Kes

Before I go any further, I was so shocked to look up the Wikipedia entry for the film Kes to see that the film was released in 1969 – thats 47 years ago. Sometimes its things like this that make you realise quite how old you are.

But that is just a diversion because what I really want to do is mention the Kestrel who has been hanging out at the meadows recently.

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Kestrels are sexually bimorphic – females have brown heads and brown barred tails and so I am fairly confident to report that this is a girl. Males have slate grey heads and tails and no barring.

I have recently disturbed her from the conifer trees in the copses dividing the meadows but today she was perched on the mysterious WW2 ruins just beyond the second meadow.

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Kestrel perched on the walls of the ruins

Kestrels used to be seen everywhere at the time the film Kes was released – they were such a common sight hovering for disturbed rodents at the sides of roads – but they have declined dramatically since then and now are Amber listed.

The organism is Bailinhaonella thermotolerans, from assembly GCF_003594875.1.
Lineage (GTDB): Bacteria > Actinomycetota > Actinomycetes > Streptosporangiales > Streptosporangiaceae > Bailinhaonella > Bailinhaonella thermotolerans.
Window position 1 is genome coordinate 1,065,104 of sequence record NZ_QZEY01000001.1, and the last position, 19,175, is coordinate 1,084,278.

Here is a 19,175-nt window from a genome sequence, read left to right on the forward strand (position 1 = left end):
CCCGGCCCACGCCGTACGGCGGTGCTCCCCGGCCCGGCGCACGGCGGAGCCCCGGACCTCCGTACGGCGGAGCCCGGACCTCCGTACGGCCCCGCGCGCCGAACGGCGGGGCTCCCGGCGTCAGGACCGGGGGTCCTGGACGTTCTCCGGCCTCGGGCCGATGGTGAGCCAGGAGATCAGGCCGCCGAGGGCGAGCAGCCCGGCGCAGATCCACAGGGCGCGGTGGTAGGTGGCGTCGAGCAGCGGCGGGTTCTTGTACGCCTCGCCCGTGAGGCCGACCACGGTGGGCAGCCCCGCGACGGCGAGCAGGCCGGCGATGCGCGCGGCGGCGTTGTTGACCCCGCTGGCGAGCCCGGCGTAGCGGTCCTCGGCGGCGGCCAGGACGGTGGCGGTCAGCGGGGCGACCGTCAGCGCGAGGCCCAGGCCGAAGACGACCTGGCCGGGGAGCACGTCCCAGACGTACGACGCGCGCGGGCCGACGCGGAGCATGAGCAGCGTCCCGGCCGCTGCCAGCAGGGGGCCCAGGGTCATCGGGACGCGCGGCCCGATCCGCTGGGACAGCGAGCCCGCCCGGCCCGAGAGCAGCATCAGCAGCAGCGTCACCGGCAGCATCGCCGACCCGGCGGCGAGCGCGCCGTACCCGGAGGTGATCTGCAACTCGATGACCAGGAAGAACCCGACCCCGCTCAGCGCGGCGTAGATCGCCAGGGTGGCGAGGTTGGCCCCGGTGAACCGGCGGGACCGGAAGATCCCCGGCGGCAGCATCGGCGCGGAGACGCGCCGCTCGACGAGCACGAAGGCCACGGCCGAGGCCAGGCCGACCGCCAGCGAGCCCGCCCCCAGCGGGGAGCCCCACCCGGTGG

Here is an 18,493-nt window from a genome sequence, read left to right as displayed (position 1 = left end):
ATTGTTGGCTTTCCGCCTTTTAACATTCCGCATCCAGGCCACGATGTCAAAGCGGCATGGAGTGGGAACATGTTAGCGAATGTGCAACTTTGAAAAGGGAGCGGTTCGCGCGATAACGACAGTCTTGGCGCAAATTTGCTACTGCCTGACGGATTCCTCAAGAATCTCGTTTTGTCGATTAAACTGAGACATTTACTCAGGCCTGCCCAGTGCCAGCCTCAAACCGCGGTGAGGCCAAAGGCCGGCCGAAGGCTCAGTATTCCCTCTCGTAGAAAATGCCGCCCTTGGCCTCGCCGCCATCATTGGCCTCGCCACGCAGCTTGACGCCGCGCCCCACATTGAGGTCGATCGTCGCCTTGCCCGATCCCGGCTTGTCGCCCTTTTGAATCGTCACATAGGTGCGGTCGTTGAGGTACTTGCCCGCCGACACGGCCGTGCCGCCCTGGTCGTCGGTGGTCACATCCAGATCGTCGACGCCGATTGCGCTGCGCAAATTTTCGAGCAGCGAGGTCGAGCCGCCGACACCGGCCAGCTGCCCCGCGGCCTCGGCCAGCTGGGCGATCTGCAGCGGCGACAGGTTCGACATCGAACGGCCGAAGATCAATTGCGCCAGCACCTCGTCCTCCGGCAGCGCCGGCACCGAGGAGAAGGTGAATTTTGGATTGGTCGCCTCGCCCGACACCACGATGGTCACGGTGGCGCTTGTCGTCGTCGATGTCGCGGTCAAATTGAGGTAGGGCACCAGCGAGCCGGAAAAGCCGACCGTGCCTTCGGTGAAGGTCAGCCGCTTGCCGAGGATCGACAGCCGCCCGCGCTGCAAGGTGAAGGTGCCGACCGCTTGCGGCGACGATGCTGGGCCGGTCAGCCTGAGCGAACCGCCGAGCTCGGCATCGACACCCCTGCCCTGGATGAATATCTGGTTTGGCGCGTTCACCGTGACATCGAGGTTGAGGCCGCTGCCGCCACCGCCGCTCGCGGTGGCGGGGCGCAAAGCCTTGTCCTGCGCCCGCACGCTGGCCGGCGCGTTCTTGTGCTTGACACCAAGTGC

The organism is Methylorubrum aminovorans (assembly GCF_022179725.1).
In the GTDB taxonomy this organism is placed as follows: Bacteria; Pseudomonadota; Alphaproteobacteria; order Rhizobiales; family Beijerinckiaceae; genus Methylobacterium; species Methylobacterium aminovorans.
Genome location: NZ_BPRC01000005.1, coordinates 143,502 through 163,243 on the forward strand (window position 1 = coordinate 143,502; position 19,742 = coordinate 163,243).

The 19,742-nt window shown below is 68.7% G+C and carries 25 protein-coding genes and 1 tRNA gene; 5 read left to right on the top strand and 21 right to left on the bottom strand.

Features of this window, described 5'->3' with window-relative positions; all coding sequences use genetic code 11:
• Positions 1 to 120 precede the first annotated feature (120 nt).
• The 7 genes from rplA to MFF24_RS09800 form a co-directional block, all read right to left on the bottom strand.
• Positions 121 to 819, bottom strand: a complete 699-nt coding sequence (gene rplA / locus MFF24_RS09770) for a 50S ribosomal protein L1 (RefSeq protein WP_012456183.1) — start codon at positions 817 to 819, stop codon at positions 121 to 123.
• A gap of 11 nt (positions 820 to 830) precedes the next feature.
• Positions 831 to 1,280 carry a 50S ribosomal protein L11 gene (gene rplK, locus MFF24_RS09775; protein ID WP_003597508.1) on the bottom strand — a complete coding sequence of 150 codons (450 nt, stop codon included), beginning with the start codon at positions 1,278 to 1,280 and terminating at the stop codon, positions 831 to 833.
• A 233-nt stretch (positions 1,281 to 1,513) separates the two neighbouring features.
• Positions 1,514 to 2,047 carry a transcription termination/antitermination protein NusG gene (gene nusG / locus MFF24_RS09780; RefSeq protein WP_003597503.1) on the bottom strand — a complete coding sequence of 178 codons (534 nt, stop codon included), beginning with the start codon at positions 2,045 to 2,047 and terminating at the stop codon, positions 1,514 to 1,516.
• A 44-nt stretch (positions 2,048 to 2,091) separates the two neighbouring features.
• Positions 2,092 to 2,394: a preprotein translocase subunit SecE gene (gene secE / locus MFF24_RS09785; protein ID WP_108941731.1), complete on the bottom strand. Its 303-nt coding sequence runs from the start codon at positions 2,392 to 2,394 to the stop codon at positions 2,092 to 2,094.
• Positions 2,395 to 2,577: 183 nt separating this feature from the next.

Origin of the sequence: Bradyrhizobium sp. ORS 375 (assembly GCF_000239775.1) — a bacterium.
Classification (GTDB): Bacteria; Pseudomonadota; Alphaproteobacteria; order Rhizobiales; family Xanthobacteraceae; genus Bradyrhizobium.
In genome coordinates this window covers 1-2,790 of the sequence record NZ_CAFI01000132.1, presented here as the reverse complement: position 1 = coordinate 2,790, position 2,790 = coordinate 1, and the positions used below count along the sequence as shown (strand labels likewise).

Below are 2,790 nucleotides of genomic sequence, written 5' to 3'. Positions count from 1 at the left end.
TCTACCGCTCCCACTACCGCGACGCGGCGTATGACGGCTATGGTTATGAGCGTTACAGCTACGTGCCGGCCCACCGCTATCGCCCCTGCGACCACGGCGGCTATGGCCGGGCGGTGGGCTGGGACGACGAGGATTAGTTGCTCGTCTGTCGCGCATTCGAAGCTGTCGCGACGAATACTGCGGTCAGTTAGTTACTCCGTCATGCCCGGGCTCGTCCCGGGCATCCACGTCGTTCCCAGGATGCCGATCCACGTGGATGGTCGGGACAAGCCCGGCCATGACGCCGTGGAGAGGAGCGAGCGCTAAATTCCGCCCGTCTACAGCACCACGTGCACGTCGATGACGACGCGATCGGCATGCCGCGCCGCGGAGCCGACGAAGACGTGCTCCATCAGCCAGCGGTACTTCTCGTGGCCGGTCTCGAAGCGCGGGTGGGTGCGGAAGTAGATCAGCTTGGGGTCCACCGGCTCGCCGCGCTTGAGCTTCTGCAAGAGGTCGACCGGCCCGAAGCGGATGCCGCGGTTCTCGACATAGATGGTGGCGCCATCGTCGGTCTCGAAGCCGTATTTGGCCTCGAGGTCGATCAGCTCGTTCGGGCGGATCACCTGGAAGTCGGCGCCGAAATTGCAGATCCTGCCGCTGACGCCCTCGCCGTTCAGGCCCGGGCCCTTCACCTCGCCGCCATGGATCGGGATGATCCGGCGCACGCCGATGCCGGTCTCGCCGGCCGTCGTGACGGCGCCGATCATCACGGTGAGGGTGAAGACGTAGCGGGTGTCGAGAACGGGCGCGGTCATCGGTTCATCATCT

They feed on rodents as well as frogs and lizards so our meadows are actually perfect for them. If food is plentiful then they don’t bother with the hovering business but just lurk in trees or on the sides of ruined buildings as our girl was today.

I would like to call her attention to the Kestrel nest box that we have up for rent in a conifer tree ready for her should she need it.

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Kestrels do not build their own nests but use old nests of other large birds such as crows or pigeons. Or they lay their eggs in a tree, a crevice in a wall or cliff face or, hopefully, in our box. We put it up this time last year but did not have any tenants last summer. The eggs are laid in April and so we shall be watching out and hoping this year.

 

 

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